City of Berkeley sued over Mitch Kapor home

The proposed home, by Marcy Wong Donn Logan Architects.

A group of Berkeley residents has filed suit against the City of Berkeley for failing to act with due process when it approved the application, by Lotus founder and philanthropist Mitch Kapor, to build a new home at 2707 Rose Street.

The newly formed Berkeley Hillside Preservation group filed a petition in the Alameda Superior Court yesterday stating that the city had exempted the Kapor application from an environmental review that is mandated under the California Environmental Quality Act (CEQA).

“This application was approved without following environmental laws,” says Susan Brandt-Hawley, the attorney representing the Hillside Preservation Group which, she says, is made up of Berkeley residents, some of whom live close to the Kapor site. Brandt-Hawley says the group is asking that the court issue a peremptory writ ordering the city to set aside its approval of the project pending compliance with CEQA.

At the heart of the petition is the issue of grading. The group cites expert evidence from geotechnical engineer Dr Lawrence B. Karp which states that a grading study is necessary to ascertain whether massive grading and foundations would be required to prevent seismic lurching of the hillside lot. An environmental review would also consider impacts relating to demolition, traffic and aesthetics.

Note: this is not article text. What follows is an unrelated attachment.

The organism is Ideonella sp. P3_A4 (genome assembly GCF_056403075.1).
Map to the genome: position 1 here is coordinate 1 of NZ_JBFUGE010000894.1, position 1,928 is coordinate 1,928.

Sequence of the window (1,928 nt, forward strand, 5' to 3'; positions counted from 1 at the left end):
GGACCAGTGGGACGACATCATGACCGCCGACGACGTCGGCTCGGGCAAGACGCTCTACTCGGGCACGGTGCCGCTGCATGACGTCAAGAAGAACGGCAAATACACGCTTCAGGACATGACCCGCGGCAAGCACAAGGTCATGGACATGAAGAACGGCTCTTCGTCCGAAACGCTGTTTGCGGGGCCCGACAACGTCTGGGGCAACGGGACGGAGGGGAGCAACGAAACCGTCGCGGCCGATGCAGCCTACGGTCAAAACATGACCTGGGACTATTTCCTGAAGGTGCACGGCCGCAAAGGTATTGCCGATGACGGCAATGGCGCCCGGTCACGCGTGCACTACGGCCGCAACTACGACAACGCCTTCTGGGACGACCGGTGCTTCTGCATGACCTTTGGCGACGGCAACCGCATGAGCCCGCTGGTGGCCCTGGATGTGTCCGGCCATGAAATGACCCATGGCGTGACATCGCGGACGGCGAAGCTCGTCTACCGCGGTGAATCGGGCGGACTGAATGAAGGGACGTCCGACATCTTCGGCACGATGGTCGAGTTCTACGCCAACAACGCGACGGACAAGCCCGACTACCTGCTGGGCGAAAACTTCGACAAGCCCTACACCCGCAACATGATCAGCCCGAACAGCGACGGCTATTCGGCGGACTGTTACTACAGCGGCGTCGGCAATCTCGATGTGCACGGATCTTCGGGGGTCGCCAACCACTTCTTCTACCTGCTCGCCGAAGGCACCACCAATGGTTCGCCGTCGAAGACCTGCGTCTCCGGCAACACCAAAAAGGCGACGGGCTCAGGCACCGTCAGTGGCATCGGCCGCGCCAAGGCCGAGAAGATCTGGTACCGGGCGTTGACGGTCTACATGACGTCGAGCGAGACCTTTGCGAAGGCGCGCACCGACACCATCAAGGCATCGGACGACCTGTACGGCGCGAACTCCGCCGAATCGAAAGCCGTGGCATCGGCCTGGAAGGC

The plan by Mitch Kapor, who is also an adjunct professor at UC Berkeley, to build a home for himself and his wife, Freada Klein, in north Berkeley has been dogged by controversy from the outset. This, despite the fact that many of the immediate neighbors of the proposed Rose Street site support Kapor’s proposal for a home there.

On April 27, Berkeley’s councilmembers voted to green-light construction of the home after rejecting an appeal against the January approval for the project by the city’s zoning board. The consensus was that the application was exempt from environmental review because it was for a single family home. The lawsuit points out that exemptions cannot be used when there is expert opinion that a proposal may have environmental impacts, and that the size of the proposed home — 10,000 sq ft when including a 10-car garage — means the project is not a typical low‐impact single‐family project.

In a prepared statement, Berkeley neighbor and co‐petitioner Susan Nunes Fadley said: “We worked arduously on our appeal to the City Council, focussing on issues of process and the unstudied impacts of this project. Now we look to the court to address them.”

Before this latest development, Kapor’s next step would have been to seek a demolition permit to take down the abandoned 1920s-era house at 2707 Rose Street. Should he decide to pursue this, Brandt-Hawley says the Hillside group will seek a court order to stop it.

Kapor’s attorney, Rena Rickles, said she was not in a position to comment.

Read all of Berkeleyside’s coverage of the Mitch Kapor home issue.